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Staten v. Guardiola

United States District Court, W.D. Louisiana, Shreveport Division

April 15, 2019

CYNTHIA STATEN
v.
RICARDO GUARDIOLA, ET AL

          FOOTE JUDGE

          REPORT AND RECOMMENDATION

          MARK L. HORNSBY U.S. MAGISTRATE JUDGE

         Introduction

         Cynthia Staten (“Plaintiff”), who was a passenger in a pickup truck, was injured in a two-vehicle accident. On October 30, 2018, she filed suit in state court against the driver of the other vehicle, his employer, and his insurer. Allied World Assurance Company, the insurer, removed the case based on diversity jurisdiction and specifically alleged in its answer that the accident was caused by the comparative fault of Plaintiff or the driver of the pickup truck in which she was a passenger.

         Plaintiff responded by filing a Motion for Leave to Amend Complaint (Doc. 15) to add as a defendant James Grayson, who was the driver of the pickup truck in which she was riding. Defendants argue that leave should be denied because Plaintiff is attempting to destroy diversity jurisdiction. For the reasons that follow, it is recommended that Plaintiff's motion be granted and that this civil action be remanded to state court.

         Hensgens and the Proposed Amendment

         If after removal a plaintiff seeks to join a new defendant whose joinder would destroy subject matter jurisdiction, the court may (1) deny joinder or (2) permit joinder and remand the case. 28 U.S.C. § 1447(e). The court's decision of the issue is guided by the factors set forth in Hensgens v. Deere & Co., 833 F.2d 1179 (5th Cir. 1987). See also Cobb v. Delta Exports, Inc., 186 F.3d 675, 678-79 (5th Cir. 1999). Although leave to amend is ordinarily freely granted, Hensgens instructs that when a district court is faced with an amendment that adds a non-diverse party it “should scrutinize that amendment more closely than an ordinary amendment.” Id. at 1182.

         The court must balance the defendant's interests in maintaining the federal forum with the competing interest of not having parallel lawsuits. Factors to be considered include (1) the extent to which the purpose of the amendment is to defeat federal jurisdiction, (2) whether the plaintiff has been dilatory in asking for the amendment, (3) whether the plaintiff will be significantly injured if the amendment is not allowed, and (4) any other factors bearing on the equities. Hensgens, 833 F.2d at 1182; Hawthorne Land Co. v. Occidental Chemical Corp., 431 F.3d 221, 227 (5th Cir. 2005).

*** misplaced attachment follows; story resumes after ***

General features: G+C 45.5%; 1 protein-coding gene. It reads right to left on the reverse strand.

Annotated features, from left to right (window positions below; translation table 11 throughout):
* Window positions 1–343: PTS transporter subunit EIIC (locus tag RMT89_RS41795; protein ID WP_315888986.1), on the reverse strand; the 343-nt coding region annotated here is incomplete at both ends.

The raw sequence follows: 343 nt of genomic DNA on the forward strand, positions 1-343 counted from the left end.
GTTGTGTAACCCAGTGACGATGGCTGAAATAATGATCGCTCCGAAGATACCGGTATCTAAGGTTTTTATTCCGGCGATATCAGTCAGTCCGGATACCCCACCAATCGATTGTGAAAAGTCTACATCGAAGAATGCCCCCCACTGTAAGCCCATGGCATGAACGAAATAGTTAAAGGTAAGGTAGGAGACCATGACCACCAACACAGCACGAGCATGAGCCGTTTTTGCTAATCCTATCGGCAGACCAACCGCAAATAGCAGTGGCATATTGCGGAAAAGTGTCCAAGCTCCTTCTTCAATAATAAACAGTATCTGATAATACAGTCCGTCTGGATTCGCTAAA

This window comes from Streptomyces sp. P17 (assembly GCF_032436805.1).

Relevant Facts

         Plaintiff alleged in her state court petition that she was a passenger in a Chevrolet Silverado being driven by James Grayson. The pickup was traveling westbound on I-20 in the right lane when Ricardo Guardiola, who was driving a Peterbilt tractor in the left lane, abruptly changed lanes and struck the driver's side of Mr. Grayson's pickup. Plaintiff alleged that Mr. Guardiola, who later pleaded guilty to improper passing, was negligent in causing the accident. Plaintiff named as defendants Mr. Guardiola, his employer (Lindamood Demolition Inc.), and his liability insurer (Allied World). She did not sue Mr. Grayson.

         Allied World removed the case on February 5, 2019 based on an assertion of diversity jurisdiction. Plaintiff is a citizen of Louisiana, and the other defendants are citizens of Delaware or Texas, and Plaintiff's counsel had advised that Plaintiff's damages exceed $75, 000.

         Mr. Guardiola and his employer filed an answer that included a standard affirmative defense that “contributory and/or comparative negligence of the plaintiff unnamed and parties (sic) as an absolute bar in reduction of any recovery herein.” The answer also asserted that if the court were to find that the fault of any other person, whether a party or not, contributed to the accident, then the liability of the named defendants should be proportionally reduced by the percentage of negligence attributed to that person. Doc. 7, First Affirmative Defense and ¶ 22.

         Allied World later filed a separate answer (Doc. 10) and was more specific about its allegation of third-party fault. Its First Defense (with emphasis added) asserted:

The alleged damages of the Plaintiff, if any, were not caused by any fault, negligence, liability attributable to Defendant, Allied World, but instead were caused solely and proximately through the negligence and/or comparative negligence of Plaintiff and/or of the driver of the vehicle in which Plaintiff was a passenger, a third-party for whom Defendant is not responsible, including, but not limited to, the acts of negligence listed below and others to be shown at the time of trial:
a) failing to exercise reasonable care under the circumstances prevailing at the ...

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